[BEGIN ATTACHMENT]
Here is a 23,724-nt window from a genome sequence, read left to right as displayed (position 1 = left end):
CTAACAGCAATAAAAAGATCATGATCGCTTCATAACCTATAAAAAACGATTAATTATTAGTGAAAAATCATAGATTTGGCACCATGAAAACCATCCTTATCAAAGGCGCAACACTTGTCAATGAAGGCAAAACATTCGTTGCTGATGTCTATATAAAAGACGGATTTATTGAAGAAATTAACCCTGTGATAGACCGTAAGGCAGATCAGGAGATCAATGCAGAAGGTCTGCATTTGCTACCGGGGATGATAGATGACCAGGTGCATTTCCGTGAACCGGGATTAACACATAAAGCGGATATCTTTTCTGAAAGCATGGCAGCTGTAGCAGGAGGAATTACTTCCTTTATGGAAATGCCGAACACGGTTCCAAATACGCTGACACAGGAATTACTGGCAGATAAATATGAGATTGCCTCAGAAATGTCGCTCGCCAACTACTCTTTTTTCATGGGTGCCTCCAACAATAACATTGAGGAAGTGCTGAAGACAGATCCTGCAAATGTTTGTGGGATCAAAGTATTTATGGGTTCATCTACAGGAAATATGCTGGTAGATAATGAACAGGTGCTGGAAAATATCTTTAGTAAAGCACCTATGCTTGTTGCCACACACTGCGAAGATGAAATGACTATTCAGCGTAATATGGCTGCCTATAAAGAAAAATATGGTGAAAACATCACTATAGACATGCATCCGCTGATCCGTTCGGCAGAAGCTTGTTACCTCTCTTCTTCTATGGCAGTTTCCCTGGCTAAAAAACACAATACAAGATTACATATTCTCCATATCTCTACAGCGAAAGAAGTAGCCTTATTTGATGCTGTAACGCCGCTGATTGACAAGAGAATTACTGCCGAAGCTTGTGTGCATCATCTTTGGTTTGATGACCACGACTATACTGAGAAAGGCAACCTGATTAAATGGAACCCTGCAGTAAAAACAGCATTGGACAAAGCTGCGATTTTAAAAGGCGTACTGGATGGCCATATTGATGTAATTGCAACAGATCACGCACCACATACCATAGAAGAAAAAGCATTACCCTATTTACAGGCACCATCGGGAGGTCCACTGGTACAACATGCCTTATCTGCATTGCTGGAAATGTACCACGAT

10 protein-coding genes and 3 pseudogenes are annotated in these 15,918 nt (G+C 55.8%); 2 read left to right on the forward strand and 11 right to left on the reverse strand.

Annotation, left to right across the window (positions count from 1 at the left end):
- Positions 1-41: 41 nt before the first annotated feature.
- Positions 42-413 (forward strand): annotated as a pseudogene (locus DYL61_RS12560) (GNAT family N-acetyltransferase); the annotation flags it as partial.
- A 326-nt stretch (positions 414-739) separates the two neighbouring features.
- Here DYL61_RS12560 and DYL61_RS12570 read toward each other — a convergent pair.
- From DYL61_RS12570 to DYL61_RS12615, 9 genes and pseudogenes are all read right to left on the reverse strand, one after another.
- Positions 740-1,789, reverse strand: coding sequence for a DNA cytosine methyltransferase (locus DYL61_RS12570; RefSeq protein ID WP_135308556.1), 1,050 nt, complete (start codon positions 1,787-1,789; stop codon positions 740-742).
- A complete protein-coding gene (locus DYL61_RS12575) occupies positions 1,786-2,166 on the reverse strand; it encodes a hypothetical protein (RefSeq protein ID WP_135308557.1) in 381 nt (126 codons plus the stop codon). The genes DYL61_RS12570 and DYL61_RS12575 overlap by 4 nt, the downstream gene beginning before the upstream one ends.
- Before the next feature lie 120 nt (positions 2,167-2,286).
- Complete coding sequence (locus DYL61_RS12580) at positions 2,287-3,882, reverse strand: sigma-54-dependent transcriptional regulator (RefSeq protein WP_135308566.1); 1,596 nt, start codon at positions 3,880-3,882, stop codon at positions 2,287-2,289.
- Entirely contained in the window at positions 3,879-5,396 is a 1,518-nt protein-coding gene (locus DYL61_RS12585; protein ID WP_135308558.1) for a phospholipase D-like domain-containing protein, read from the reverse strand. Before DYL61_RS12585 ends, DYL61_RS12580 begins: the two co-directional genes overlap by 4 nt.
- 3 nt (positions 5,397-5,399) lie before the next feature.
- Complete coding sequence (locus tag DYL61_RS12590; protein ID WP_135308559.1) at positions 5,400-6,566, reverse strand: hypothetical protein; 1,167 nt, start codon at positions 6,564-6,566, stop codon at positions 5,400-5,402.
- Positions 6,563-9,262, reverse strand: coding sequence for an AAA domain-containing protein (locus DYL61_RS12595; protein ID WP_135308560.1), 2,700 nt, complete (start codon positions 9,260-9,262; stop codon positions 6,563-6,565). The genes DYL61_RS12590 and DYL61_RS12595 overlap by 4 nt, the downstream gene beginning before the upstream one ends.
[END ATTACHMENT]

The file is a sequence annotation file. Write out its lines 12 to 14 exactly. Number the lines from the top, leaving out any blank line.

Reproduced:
- Before the next feature lie 120 nt (positions 2,167-2,286).
- Complete coding sequence (locus DYL61_RS12580) at positions 2,287-3,882, reverse strand: sigma-54-dependent transcriptional regulator (RefSeq protein WP_135308566.1); 1,596 nt, start codon at positions 3,880-3,882, stop codon at positions 2,287-2,289.
- Entirely contained in the window at positions 3,879-5,396 is a 1,518-nt protein-coding gene (locus DYL61_RS12585; protein ID WP_135308558.1) for a phospholipase D-like domain-containing protein, read from the reverse strand. Before DYL61_RS12585 ends, DYL61_RS12580 begins: the two co-directional genes overlap by 4 nt.